Introduction to DC circuits

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5 Οκτ 2013 (πριν από 3 χρόνια και 10 μήνες)

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A brief overview on the basics

jbugni@nmu.edu

The Atom


Basic unit of matter


Made up of tiny particles, two are important in
electricity


Protons


Contained in the nucleus (center) of the atom


Have a positive charge


Electrons


Move around the nucleus in paths called shells


Have a negative charge


Electrons in the outer most shell are called valence electrons

The Atom cont.


Amount of negative charge of each electron is equal to the
amount of positive charge of each proton


If enough energy is applied to an atom, some valence
electrons will leave the atom


Ions


Charge atom


Negative ion has more electrons than protons


Positive ion has more protons than electrons


Ions with similar charges repel, different charges attract


Current flows when electrons move from one atom to
another


The Atom cont.

http://nasash.com/physics_thesaurus/wp
-
content/uploads/2008/06/a4atom.jpg

What is a circuit?


Defined as a system of conductors and devices through
which electrons can move.


Consists of three characteristics


Must contain a power source


Complete path for current flow from one side of the
power source to the other


Contains some type of resistance to limit the amount of
current.

Example of basic circuit

Light bulb

Switch

Conductor

Battery

http://phet.colorado.edu/simulations/sims.php?sim=Circuit_Construction_Kit_
DC_Only

Voltage


Measured in volts


Electrical pressure used to move electrons throughout
the circuit


Also defined as the potential difference between two
unlike charges


Think of voltage as the water pressure in a garden hose

Current


Measured in amps or ampere


Movement of electrons through the circuit


Think of the water flow in the garden hose


DC refers to direct current or movement of electrons in
one direction

Resistance


Measured in ohms


Opposes the movement of current


Reduces the amount of current in a circuit


Think of kinking the garden hose


May also be referred to the load of the circuit

Conductors


A solid, liquid or gas which electrons can easily pass
through


Most commonly made from copper


Schematic Diagrams


Standard way of communicating information in
electricity and electronics


Components are shown by graphic symbols


May not accurately represent the actual location of
components



Electrical Symbols

http://alldatapro.com/alldata/PRO~V156153136~C21290~R0~OD~N/0/41746505/42420070/42420075/42420077/34853741/34869956/34849309/
144
051240

Example of Schematic

http://alldatapro.com/alldata/PRO~V156153136~C21290~R0~OD~N/0/41746505/42420070/42420075/42420077/34853741/34869956/34869958/
564
73437

Ohm’s law


Discovered by German physicist Georg Simon Ohm


Shows the relationship of resistance (R), current (I) and
voltage (E) along with power (W)


The most common equation is E=IR, where voltage is equal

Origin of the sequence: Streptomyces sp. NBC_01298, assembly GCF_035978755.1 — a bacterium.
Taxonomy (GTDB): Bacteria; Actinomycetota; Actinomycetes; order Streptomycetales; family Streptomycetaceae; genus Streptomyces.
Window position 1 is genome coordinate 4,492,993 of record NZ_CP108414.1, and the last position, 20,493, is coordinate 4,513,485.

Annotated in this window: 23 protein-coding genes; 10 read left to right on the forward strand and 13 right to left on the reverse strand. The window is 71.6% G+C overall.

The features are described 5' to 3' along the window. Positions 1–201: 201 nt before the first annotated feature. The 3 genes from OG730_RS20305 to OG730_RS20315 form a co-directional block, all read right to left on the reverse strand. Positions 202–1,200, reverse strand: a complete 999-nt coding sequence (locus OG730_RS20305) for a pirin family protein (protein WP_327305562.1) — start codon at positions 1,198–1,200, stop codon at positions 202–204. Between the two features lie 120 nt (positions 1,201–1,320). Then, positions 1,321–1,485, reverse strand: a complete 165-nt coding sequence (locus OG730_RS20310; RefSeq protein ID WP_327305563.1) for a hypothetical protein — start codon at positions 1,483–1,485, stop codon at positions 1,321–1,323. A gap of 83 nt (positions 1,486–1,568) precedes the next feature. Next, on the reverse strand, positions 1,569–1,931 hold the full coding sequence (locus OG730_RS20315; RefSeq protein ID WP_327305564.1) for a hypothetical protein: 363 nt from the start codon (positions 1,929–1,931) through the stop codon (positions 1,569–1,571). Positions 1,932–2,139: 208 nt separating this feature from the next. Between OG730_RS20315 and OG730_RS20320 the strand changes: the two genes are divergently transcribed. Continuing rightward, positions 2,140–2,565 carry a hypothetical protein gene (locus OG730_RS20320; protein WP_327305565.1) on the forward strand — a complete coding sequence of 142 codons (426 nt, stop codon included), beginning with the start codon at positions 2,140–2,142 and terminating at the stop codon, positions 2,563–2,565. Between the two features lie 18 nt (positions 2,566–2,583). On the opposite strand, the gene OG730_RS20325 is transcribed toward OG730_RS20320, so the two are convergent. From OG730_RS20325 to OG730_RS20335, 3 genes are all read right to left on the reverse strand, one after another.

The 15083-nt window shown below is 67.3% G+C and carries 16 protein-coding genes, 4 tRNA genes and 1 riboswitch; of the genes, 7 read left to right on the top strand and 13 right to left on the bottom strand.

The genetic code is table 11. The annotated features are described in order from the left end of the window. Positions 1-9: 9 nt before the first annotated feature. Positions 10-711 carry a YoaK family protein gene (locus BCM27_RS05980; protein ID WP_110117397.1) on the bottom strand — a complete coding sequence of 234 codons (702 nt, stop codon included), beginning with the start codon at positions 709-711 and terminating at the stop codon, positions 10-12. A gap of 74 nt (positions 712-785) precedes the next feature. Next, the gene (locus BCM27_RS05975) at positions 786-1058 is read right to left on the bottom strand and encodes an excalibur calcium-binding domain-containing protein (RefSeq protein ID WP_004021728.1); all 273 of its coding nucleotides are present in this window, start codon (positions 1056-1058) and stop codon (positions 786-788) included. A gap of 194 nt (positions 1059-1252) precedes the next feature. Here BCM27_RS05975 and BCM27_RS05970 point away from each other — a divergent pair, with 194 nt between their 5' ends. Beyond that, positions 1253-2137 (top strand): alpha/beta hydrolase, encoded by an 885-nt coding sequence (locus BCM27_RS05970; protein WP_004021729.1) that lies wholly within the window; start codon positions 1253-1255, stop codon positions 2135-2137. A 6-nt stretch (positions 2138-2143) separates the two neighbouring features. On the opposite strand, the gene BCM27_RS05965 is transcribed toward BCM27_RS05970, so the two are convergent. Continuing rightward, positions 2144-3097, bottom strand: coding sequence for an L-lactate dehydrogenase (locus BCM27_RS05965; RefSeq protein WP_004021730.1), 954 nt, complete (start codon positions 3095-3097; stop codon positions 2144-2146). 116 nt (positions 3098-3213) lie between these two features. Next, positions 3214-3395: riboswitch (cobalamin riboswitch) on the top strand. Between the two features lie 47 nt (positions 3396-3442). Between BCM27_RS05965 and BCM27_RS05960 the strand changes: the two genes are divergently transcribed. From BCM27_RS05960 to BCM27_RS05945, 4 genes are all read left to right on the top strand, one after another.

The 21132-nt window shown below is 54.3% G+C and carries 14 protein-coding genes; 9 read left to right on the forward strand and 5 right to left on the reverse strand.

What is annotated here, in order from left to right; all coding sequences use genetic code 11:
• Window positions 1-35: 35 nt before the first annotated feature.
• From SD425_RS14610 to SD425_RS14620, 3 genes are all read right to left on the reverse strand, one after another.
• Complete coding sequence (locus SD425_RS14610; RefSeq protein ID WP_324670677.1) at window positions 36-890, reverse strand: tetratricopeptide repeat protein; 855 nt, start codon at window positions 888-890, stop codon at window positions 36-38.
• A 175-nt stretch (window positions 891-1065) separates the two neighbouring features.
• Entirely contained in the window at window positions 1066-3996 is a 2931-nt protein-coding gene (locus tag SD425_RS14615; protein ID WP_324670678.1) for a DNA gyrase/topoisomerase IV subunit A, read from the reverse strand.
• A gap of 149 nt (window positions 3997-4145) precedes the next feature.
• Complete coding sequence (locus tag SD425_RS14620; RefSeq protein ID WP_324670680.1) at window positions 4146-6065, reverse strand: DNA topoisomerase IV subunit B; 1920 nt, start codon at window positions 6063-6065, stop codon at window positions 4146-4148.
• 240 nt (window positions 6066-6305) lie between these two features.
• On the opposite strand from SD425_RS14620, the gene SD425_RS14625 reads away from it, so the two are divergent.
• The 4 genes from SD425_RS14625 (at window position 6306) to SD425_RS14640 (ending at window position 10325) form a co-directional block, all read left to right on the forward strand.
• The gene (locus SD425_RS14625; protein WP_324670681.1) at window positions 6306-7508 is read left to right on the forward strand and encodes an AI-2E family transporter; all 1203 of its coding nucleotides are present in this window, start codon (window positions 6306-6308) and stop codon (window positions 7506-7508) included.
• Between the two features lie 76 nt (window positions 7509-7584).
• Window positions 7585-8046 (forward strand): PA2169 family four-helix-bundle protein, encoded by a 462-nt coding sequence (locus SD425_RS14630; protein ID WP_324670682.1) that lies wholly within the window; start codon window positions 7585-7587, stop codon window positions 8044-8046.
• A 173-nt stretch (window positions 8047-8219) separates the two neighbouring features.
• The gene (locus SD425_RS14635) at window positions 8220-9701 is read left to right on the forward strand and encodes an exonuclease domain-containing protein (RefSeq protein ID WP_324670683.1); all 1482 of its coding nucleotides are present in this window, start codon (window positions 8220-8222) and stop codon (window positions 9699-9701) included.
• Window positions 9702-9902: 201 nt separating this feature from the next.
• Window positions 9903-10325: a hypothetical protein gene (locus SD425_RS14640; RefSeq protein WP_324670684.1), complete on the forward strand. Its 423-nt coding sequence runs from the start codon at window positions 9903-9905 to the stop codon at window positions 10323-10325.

to resistance times current


Basis for all study of electrical properties




Ohm’s law

http://www.uakron.edu/groups/chemcar/docs/ohm.pdf

E=IR


For example: If a circuit has a constant power source
of 12 volts and 4 amps of current, the resistance of the
circuit must be 3 ohms (

)


12=4
×
R therefore R=12
÷
4=3

http://alldatapro.com/alldata/PRO~V155748232~C35580~R0~OD~N/0/80851247/83211660/83214935/83214937/34853741/34869214/34869215/
348
69322/34869325/146660096

Series Circuit


Only one path for current to flow


Total resistance of circuit is the sum of all resistances


Current is consistent throughout the circuit


Total voltage is spread across the loads in the circuit


Voltage drop is amount of voltage required to force the
current through the load or resistance


Sum of all the voltage drops equals the total voltage
applied to the circuit


Series Circuit Schematic

http://www.cybermike.net/reference/liec_book/DC/00090.jpg

Parallel Circuit


Contain multiple connections or branches


Loads operate independently


Total current is divided between the branches


Determined by the resistance of the branch


Calculated by Ohm’s law


Voltage is the same on all the branches


Total resistance decreases as more branches are added


Always less than the branch with lowest resistance

Parallel Circuit cont.


Resistance formulas


Two resistances of unequal value


RT=(R1
×

R2)
÷
(R1 + R2)


All resistances are equal in value


RT = (value of one resistance)
÷

(number of resistances)


If resistances are not all equal in value


RT = 1
÷

(1/R1 + 1/R2 + 1/R3 + … + 1/RN)



Parallel Circuit Schematic

http://www.faqs.org/docs/electric/DC/00083.png

Series
-
Parallel Circuit


Combination of both series and parallel circuits


Requires formulas from both series and parallel
circuits to calculate resistance, current and voltage
drops


Most electrical devices have series
-
parallel circuits

Series
-
Parallel Schematic

http://www.faqs.org/docs/electric/DC/00123.png

Other sources


Buban, P., Schmitt, M. L., & Carter Jr., C. G. (1992).
Understanding Electricity and Electronics Technology.

Peoria: Macmillan/McGraw
-
Hill.


Grob, B. (1992).
Grob Basic Electronics.

Westerville:
Macmillan/McGraw
-
Hill.